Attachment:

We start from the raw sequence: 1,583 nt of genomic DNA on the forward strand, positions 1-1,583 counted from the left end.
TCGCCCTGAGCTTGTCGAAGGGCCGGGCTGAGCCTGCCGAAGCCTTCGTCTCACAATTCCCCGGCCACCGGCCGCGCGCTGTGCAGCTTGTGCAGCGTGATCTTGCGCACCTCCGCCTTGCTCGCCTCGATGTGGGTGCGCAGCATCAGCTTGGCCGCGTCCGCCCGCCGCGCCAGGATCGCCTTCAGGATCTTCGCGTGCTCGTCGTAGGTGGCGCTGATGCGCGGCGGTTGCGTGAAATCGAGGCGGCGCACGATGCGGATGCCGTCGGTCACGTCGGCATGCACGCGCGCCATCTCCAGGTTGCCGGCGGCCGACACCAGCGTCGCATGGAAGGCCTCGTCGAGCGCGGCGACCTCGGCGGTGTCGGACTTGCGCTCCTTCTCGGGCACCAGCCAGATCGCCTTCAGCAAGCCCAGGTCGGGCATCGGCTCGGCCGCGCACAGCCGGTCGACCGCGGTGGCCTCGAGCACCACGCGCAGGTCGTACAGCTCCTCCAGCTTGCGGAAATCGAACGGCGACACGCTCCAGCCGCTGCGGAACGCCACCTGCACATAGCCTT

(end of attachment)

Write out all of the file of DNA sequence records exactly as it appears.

We start from the raw sequence: 1,583 nt of genomic DNA on the forward strand, positions 1-1,583 counted from the left end.
TCGCCCTGAGCTTGTCGAAGGGCCGGGCTGAGCCTGCCGAAGCCTTCGTCTCACAATTCCCCGGCCACCGGCCGCGCGCTGTGCAGCTTGTGCAGCGTGATCTTGCGCACCTCCGCCTTGCTCGCCTCGATGTGGGTGCGCAGCATCAGCTTGGCCGCGTCCGCCCGCCGCGCCAGGATCGCCTTCAGGATCTTCGCGTGCTCGTCGTAGGTGGCGCTGATGCGCGGCGGTTGCGTGAAATCGAGGCGGCGCACGATGCGGATGCCGTCGGTCACGTCGGCATGCACGCGCGCCATCTCCAGGTTGCCGGCGGCCGACACCAGCGTCGCATGGAAGGCCTCGTCGAGCGCGGCGACCTCGGCGGTGTCGGACTTGCGCTCCTTCTCGGGCACCAGCCAGATCGCCTTCAGCAAGCCCAGGTCGGGCATCGGCTCGGCCGCGCACAGCCGGTCGACCGCGGTGGCCTCGAGCACCACGCGCAGGTCGTACAGCTCCTCCAGCTTGCGGAAATCGAACGGCGACACGCTCCAGCCGCTGCGGAACGCCACCTGCACATAGCCTT